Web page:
Commemorating Clontarf: The Battle and its Legacy

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Battle of Clontart Milennium 1014-20142014 is the millennium of the Battle of Clontarf, which took place on Good Friday 23 April 1014. Commemorating Clontarf: the battle and its legacy was the theme of the City Hall lunchtime lecture series this April. It was standing room only at each of these popular lectures. So in case you missed them we are giving you the chance to listen back to two fascinating lectures. Dr Colm Lennon's lecture explores how the legend of Brian Boru and the battle of Clontarf has been adopted as a means of advancing different ideologies throughout Irish history, and how modern scholarly research using antiquarian sources and textual and scientific research are helping separate fact from myth. Dr Howard Clarke re-examines the reputation of Queen Gormlaith and Brian Boru while looking at the rules of marriage, and the bewilderingly complicated nature of the relationships between some of the key players in the battle of Clontarf.

The City Hall lecture series is organised by Dublin City Archives.

 

That Field of Glory: Historical and Antiquarian Perspectives on The Battle of Clontarf

Dr Colm Lennon, Emeritus Professor, Department of History, NUI Maynooth
Tuesday 1 April 2014.
This lecture was chaired by by Oisín Quinn, Lord Mayor of Dublin.

Transcript of That Field of Glory

Colm Lennon is professor emeritus of history at NUI Maynooth and a member of the Royal Irish Academy. He has researched and published on Irish history, specialising in society and culture in the early modern period. Among his publications are The lords of Dublin the age of Reformation (1989), Sixteenth-century Ireland: the incomplete conquest (1994) and Confraternities and sodalities in Ireland: charity, devotion and sociability (2012). His work on Dublin includes the editing of Dublin, part II, 1610 to 1756 (2008) in the Irish Historic Towns Atlas (IHTA) series, Dublin’s civic buildings in the early modern period: the Sir John T. Gilbert commemorative lecture, 2009 (Dublin, 2010), and (with John Montague) John Rocque’s Dublin: a guide to the Georgian city (2010). A native of Clontarf, he has been advising on the organisation of the commemoration of the millennium of the battle in the locality. He is preparing, with the IHTA, a fascicle on the district for a new series on Dublin townships and suburbs, which will appear later in 2014. In addition, his history of Clontarf, entitled ‘That field of glory: the story of Clontarf from battleground to garden suburb’ is due to be published by Wordwell Books this spring.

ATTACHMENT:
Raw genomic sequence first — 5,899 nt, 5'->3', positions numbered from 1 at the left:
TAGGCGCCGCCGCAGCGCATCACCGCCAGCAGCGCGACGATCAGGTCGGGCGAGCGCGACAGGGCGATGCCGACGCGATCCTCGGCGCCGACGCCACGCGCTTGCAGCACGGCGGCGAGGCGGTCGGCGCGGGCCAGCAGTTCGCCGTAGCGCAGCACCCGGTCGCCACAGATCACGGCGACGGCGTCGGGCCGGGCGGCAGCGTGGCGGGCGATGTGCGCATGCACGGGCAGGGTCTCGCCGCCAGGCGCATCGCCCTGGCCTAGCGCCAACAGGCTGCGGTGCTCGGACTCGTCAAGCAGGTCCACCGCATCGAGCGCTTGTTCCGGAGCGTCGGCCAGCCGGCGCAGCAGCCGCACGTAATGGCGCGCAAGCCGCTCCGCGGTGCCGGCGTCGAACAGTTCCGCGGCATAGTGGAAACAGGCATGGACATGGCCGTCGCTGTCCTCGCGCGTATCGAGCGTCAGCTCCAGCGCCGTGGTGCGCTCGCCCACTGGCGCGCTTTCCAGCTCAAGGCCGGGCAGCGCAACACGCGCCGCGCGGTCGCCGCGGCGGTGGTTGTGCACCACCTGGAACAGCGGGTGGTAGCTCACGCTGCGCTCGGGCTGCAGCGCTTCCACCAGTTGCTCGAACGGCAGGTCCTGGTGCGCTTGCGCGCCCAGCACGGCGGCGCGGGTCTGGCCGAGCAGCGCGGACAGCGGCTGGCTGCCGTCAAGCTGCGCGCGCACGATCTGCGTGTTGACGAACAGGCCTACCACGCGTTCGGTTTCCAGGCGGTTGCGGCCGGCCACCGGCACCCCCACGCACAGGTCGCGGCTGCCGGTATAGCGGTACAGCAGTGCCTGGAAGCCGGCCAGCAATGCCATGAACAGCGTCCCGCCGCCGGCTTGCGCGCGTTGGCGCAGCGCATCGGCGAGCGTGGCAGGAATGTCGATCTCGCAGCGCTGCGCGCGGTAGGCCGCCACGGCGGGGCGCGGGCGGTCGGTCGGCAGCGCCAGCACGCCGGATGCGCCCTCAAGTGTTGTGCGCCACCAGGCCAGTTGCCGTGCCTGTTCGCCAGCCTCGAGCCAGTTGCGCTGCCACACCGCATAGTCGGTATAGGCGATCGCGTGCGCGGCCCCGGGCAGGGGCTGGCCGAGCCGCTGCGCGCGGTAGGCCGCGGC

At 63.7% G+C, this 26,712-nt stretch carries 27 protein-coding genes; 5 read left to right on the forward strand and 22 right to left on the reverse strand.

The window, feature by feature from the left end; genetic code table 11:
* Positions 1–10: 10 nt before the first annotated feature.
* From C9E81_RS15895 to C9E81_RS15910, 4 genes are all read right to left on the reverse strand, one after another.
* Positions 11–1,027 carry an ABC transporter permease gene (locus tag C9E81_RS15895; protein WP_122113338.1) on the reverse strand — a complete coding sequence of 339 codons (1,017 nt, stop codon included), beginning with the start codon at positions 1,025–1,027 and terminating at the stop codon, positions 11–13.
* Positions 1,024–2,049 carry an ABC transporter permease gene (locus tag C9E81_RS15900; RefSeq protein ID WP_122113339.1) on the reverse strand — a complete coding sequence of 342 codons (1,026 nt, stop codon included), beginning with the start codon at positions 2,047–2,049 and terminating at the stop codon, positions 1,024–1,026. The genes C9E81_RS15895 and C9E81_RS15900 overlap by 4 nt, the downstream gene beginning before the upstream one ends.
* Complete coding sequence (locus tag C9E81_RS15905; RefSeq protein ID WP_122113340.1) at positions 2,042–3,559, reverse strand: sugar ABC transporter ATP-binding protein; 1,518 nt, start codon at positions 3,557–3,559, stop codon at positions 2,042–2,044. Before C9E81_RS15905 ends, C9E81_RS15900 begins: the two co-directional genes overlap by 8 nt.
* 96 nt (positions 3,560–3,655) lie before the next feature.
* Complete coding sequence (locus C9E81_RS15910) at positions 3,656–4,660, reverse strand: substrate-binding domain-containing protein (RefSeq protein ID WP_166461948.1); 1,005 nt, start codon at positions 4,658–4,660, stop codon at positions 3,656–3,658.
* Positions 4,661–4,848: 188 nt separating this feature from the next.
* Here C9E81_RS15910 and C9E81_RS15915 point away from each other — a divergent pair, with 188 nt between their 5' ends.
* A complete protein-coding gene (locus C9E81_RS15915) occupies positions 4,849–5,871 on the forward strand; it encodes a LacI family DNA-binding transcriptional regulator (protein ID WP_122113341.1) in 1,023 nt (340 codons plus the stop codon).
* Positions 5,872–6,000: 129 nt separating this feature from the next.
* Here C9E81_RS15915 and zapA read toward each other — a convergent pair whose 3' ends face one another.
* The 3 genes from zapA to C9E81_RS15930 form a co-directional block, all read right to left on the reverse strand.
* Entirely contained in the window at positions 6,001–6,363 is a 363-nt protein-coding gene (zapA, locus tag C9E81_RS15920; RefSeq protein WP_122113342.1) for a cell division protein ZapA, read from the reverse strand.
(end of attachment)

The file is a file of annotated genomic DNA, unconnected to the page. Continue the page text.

Queen Gormlaith, Brian Boru and The Northmen of Dublin

Dr. Howard B. Clarke, Emeritus Professor, Department of Medieval History, UCD
Tuesday 8 April 2014

Transcript of Queen Gormlaith, Brian Boru and The Northmen of Dublin

Howard Clarke is professor emeritus of medieval socio-economic history at University College Dublin and a member of the Royal Irish Academy. He continues to teach an MA course on medieval Dublin in UCD. His Viking-related work includes Ireland and Scandinavia in the early Viking Age, edited jointly with Máire Ní Mhaonaigh and Raghnall Ó Floinn (1998), together with articles on Viking-Age Dublin, on other towns in that period, on warfare and on the question of the Christianisation of the Northmen. An essay on Gormlaith will appear in Sparky Booker and Cherie Peters (eds.), Tales of medieval Dublin, due to be published by the Four Courts Press in summer 2014. Dr. Clarke is currently preparing, with Dublin City Archaeologist Ruth Johnson, an edited collection entitled Before and after the battle of Clontarf: the Vikings in Ireland and Beyond, also to be published by the Four Courts Press, towards the end of this year. In addition he continues to work on the history of medieval Dublin, on the Irish Historic Towns Atlas, on Domesday Book, on Evesham Abbey (Worcestershire) and its cartularies, and on the Bayeux Tapestry. He is the Honorary Editor of the Journal of the Royal Society of Antiquaries of Ireland.

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